This again takes me back to my childhood days. Growing up, I wanted to be many things at different times, I remember wanting to be an actress, a dancer, a musician….the list goes on. What I wanted to be, like seasons, continued to change but there has always been this constant thing about me wanting to care for the weak. While growing up, my mum had poultry where we grew birds for sale. I saw myself very drawn to those little birds. I always helped with taking care of them, nursing their wounds, and giving them their medications whenever they were ill. I would happily assist the Veterinary doctor who often came to review them. We also had a dog that I was particularly fond of. Her name was Gilly. I took very good care of Gilly and I enjoyed doing that. So, taking care of animals was the first indication of what I would eventually be in life. Now fast-forward to when I was about 10, one day during one of our random family meetings, my dad asked us what we would like to be in the future (for those of us who hadn’t identified a career for ourselves). After some serious thinking, I blurted, “I will be an animal doctor.” Everybody was amused, but I don’t think my father was. I think he believed me. Dad said, “That’s a good one but have you ever thought about being a human doctor so you can take care of daddy, mummy, and your siblings?” That was the very first time it struck me that I could actually be a doctor for Humans! While I did not stop caring for animals, that day marked the start of my obsession with helping humans get better and stay healthy, an obsession I would rather not be cured of. When I got into secondary school, I naturally gravitated toward the sciences. Subsequently, I gained admission into Abia State University to study Medicine and Surgery. My journey to being the doctor I am today has not been a completely easy one, and it certainly wasn’t as easy as I had imagined. It went beyond just loving humans and animals and wishing them from sickness to health. I had my fair slice of challenges, including financial difficulties. As I mentioned earlier, because of the limited resources available for many dependants, I often couldn’t afford the textbooks I needed. I had to either make copies of textbooks or borrow from friends. As much as my parents made sure I had the most basic needs as a medical student, some of the things that would have made it a lot easier for me were not within my reach. Nonetheless, I think those things groomed me to better appreciate whatever I had. I saw the value in having books, and in keeping good friends that were like-minded. In a bid to complement my parents’ efforts in sending me to school, I even at some point during my university days had to engage in some skill acquisition. I had to learn to make jewelry from beads which I sold to augment what I had. During some of our holidays, I interned at a nearby hospital. I enjoyed doing that as it made me feel closer to my dreams. I loved shopping! I remember I used to go to Ariaria (a commercial hub in Nigeria) to buy things at relatively affordable prices and re-sell to friends at a margin. Those were some of the things I did to support myself. It wasn’t the easiest of journeys but here I am today. This goes to tell everyone out there whose current challenge to becoming a doctor is financed, that they can make it work. I know that the curriculum is overwhelming, leaving you with little or no time for anything else, but a trick that always worked for me was the mindset that everyone else was reading whenever I wasn’t. That consciousness made me maximize every little time I had for my studies. In my last year in medical school, we had an orientation on a career path. We were encouraged to move into the more dreaded subspecialties of medicine. Even though all my desire was just to become a doctor so I could care for humans before then, I started craving to be relevant, to go into an area of medicine where there was a shortage of manpower. That was how I decided to specialize in Haematology. Residency days were also challenging but I had the best support system ever! My parents gave me the best academic atmosphere right from my early days. Dad (of blessed memory) and mum were part of every step of my academic journey. I remember, as a child, they would always go through my classwork every day after returning from school. They were ready to give up their comfort just to give you the best. I am equally blessed with an amazing husband who believes so much in me and has encouraged me to attain academic excellence and self-development. I remain thankful to my support system for not just letting me bloom, but also helping me soar.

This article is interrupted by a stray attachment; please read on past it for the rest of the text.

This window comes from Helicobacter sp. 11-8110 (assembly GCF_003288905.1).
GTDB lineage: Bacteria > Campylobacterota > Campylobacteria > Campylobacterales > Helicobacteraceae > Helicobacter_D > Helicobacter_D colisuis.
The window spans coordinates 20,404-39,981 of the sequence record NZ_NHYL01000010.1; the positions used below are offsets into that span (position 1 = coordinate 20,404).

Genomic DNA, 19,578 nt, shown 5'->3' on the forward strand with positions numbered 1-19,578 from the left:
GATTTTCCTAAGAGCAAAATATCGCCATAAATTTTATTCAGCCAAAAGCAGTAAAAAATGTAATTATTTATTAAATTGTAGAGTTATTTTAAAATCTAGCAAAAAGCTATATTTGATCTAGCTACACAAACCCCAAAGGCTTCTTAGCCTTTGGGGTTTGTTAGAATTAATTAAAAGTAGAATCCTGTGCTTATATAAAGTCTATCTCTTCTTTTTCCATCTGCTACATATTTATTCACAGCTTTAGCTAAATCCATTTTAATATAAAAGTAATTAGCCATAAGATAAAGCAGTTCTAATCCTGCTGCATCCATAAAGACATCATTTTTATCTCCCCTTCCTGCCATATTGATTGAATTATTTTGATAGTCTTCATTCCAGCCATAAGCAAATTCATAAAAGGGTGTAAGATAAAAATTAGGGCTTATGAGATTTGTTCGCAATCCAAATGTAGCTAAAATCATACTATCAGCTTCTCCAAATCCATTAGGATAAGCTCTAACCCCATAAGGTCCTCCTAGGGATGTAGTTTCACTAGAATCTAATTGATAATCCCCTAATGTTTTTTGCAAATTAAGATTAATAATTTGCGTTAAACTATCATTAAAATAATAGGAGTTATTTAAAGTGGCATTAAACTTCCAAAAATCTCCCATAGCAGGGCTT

What is one business lesson you would tell a startup founder?
The lesson is that it is not easy, but it is worth it. Put in the work. Be convinced in your dreams and believe in yourself. There were times I asked myself “Helen, who sent you?” This was a recurring question during the Residency days. There were setbacks, oh yes! To make a name for yourself, you would have to, at some point, decide to go beyond the norm. You will no longer be satisfied with just obtaining an MBBS, you would want to take it a step further to specialize, and you would want to go for fellowships, training, and update courses. So, it is a constant journey to get better in order to stay relevant. So, what am I saying? Once it is in you and you have that dream, nothing but you can stop you. Believe in yourself and keep grinding. All that you need to become who you want to be, will come.